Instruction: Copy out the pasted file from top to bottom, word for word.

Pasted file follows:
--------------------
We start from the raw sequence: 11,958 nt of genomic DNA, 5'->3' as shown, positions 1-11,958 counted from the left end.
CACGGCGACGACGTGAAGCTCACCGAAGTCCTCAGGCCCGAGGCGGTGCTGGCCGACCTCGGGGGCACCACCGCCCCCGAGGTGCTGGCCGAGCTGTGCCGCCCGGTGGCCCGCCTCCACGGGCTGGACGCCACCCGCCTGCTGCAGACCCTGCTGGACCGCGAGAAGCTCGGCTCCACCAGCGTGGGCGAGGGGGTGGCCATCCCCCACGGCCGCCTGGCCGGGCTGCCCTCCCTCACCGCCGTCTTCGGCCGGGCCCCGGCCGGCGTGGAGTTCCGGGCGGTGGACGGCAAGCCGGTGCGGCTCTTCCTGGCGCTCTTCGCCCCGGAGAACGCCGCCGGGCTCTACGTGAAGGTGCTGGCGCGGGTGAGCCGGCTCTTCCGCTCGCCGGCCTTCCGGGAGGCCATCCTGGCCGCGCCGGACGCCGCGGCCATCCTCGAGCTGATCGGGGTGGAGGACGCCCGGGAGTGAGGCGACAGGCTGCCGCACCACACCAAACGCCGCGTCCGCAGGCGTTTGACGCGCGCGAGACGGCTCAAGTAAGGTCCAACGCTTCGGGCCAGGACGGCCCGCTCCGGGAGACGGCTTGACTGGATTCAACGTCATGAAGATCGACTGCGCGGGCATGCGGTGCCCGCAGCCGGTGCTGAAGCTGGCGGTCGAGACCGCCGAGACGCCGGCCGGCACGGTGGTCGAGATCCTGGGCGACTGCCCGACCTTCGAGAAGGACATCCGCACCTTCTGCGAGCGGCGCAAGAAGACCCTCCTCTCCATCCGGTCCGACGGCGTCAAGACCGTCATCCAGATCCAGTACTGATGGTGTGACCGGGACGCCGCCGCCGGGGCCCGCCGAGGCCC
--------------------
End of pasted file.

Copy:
We start from the raw sequence: 11,958 nt of genomic DNA, 5'->3' as shown, positions 1-11,958 counted from the left end.
CACGGCGACGACGTGAAGCTCACCGAAGTCCTCAGGCCCGAGGCGGTGCTGGCCGACCTCGGGGGCACCACCGCCCCCGAGGTGCTGGCCGAGCTGTGCCGCCCGGTGGCCCGCCTCCACGGGCTGGACGCCACCCGCCTGCTGCAGACCCTGCTGGACCGCGAGAAGCTCGGCTCCACCAGCGTGGGCGAGGGGGTGGCCATCCCCCACGGCCGCCTGGCCGGGCTGCCCTCCCTCACCGCCGTCTTCGGCCGGGCCCCGGCCGGCGTGGAGTTCCGGGCGGTGGACGGCAAGCCGGTGCGGCTCTTCCTGGCGCTCTTCGCCCCGGAGAACGCCGCCGGGCTCTACGTGAAGGTGCTGGCGCGGGTGAGCCGGCTCTTCCGCTCGCCGGCCTTCCGGGAGGCCATCCTGGCCGCGCCGGACGCCGCGGCCATCCTCGAGCTGATCGGGGTGGAGGACGCCCGGGAGTGAGGCGACAGGCTGCCGCACCACACCAAACGCCGCGTCCGCAGGCGTTTGACGCGCGCGAGACGGCTCAAGTAAGGTCCAACGCTTCGGGCCAGGACGGCCCGCTCCGGGAGACGGCTTGACTGGATTCAACGTCATGAAGATCGACTGCGCGGGCATGCGGTGCCCGCAGCCGGTGCTGAAGCTGGCGGTCGAGACCGCCGAGACGCCGGCCGGCACGGTGGTCGAGATCCTGGGCGACTGCCCGACCTTCGAGAAGGACATCCGCACCTTCTGCGAGCGGCGCAAGAAGACCCTCCTCTCCATCCGGTCCGACGGCGTCAAGACCGTCATCCAGATCCAGTACTGATGGTGTGACCGGGACGCCGCCGCCGGGGCCCGCCGAGGCCC